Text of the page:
“This is a huge problem honey!” The president said, slumping in his seat. He was not enjoying being president. He still spent a lot of time in his home in New York, and was beginning to hate having to return to the White House. The constant protest outside Trump Tower annoyed him too. It also grated with him to be booed in his home city, where once people had cheered him on the streets. He’d tried to have them moved on, but both the mayor and governor had refused to deploy heavy forces.
His mood hadn’t been helped by the fact that every business with a Trump in the title was now being permanently picketed by the Let Her Go crowd. Ivanka and the boys had openly talked about rebranding and separating his presidency from his brand in an attempt to save revenues.
“They’re wrong,” she said.
“If Hillary stays in prison she will become the focal point of your presidency. The next election will be a referendum on freeing her. Is that what we want?”
“What’s the alternative?”
“Pardon her. Say that a trial will be divisive and that you want to bring the country together.”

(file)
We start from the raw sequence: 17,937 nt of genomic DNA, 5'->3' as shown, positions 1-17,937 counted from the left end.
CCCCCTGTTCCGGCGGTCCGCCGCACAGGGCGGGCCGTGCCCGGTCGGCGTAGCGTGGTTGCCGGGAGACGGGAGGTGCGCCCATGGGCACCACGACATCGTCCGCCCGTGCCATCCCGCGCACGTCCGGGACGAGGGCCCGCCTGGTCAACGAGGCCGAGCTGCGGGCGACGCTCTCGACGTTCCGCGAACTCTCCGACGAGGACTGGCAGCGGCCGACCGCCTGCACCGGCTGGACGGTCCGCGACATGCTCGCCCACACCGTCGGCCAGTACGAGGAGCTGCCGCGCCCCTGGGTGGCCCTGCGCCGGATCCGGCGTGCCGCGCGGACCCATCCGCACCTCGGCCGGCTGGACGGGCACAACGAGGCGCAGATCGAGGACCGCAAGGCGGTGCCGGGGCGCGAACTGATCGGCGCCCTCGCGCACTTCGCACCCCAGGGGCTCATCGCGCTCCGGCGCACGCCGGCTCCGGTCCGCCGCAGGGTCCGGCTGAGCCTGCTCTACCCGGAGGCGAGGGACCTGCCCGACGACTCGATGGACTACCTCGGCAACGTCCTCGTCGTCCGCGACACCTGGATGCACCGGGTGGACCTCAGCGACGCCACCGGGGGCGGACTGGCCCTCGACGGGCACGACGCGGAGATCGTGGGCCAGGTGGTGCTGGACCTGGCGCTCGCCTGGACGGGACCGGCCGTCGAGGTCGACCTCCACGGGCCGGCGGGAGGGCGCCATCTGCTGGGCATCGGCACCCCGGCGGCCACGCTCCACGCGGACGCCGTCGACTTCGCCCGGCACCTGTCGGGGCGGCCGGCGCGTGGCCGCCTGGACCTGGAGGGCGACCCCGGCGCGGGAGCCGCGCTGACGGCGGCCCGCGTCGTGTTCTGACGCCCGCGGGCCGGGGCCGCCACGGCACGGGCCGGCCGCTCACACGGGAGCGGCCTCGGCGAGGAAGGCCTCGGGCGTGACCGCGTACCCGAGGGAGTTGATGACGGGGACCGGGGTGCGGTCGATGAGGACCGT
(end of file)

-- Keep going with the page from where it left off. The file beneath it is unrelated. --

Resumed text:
“My supporters will go nuts!”
“You said you’d put her in jail. She’s in jail. Now the country has to move on. I’ve put some words together.”
She handed him a buff folder, which he opened and leaned back in his seat. He smiled.
“Is this legal?”
“I have half a dozen lawyers who say it isn’t illegal.”
Newsflash: The White House has announced that the president will issue a pardon of Secretary Hillary Clinton for all crimes and misdemeanors committed by her. Unusually, for the pardon to take affect, Secretary Clinton is required to sign that she is accepting the pardon.
Some legal scholars suggest that in doing so she would be admitting to having committed the crimes in the first place.
A spokesperson for the president said that the pardon is on its way to North Dakota by fighter jet, and that Mrs Clinton can be home with her family by tonight if she wishes.
The attorney general, Rudy Giuliani, has resigned. He will be replaced by his deputy, Gov. Chris Christie.
Spoiler alert: I’m assuming if you are reading this you have seen the movie. If not, don’t read any further as I’m talking about key plot points.
The two most recent “Captain America” movies have been the most political of the Marvel Universe movies, with both “The Winter Soldier” and “Civil War” having, at their heart, a question about the political accountability of self-appointed groups of do-gooders with extraordinary power.
In “Civil War”, a division emerges between the superheroes over a proposed UN treaty which puts them under the control of an international oversight body.